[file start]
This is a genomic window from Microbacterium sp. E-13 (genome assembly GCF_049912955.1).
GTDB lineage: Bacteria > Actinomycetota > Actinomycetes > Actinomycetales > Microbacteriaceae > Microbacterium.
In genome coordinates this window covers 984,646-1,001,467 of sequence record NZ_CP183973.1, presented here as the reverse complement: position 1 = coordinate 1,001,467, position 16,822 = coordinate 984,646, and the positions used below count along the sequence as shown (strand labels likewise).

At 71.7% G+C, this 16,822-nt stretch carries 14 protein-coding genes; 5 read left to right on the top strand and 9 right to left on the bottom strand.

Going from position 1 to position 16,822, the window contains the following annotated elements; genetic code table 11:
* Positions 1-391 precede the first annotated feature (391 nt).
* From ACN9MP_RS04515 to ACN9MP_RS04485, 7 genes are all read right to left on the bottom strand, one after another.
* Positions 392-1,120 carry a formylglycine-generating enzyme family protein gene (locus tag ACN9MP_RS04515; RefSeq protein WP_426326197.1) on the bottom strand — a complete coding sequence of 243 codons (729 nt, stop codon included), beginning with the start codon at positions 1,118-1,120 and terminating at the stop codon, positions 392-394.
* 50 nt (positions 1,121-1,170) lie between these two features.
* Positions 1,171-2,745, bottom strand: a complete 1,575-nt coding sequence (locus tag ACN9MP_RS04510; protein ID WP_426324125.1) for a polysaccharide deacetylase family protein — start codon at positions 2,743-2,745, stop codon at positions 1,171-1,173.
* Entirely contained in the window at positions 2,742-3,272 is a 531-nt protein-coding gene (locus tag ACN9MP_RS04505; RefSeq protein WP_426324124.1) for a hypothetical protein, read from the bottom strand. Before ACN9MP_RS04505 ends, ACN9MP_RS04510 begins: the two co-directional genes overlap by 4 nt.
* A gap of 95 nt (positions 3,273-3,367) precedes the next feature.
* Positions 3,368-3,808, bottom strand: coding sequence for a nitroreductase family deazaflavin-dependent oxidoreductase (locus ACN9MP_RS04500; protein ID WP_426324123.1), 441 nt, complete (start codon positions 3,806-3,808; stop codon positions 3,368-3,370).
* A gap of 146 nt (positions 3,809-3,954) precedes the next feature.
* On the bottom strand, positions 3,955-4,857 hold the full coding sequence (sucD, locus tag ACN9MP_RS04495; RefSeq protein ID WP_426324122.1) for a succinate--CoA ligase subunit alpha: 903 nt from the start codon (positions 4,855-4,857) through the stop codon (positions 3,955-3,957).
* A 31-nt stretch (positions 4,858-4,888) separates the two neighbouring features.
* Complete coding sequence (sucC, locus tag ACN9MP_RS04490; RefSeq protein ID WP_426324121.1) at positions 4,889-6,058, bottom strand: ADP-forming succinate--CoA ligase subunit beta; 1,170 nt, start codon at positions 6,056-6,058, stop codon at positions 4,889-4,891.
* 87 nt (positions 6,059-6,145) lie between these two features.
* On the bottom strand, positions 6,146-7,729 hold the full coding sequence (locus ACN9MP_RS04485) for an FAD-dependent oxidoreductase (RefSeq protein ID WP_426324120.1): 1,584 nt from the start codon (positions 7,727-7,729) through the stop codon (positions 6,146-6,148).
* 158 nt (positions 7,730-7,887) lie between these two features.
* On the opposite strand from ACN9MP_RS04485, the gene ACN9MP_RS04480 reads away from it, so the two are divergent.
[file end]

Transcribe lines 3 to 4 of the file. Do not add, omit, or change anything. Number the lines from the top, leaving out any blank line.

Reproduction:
In genome coordinates this window covers 984,646-1,001,467 of sequence record NZ_CP183973.1, presented here as the reverse complement: position 1 = coordinate 1,001,467, position 16,822 = coordinate 984,646, and the positions used below count along the sequence as shown (strand labels likewise).

At 71.7% G+C, this 16,822-nt stretch carries 14 protein-coding genes; 5 read left to right on the top strand and 9 right to left on the bottom strand.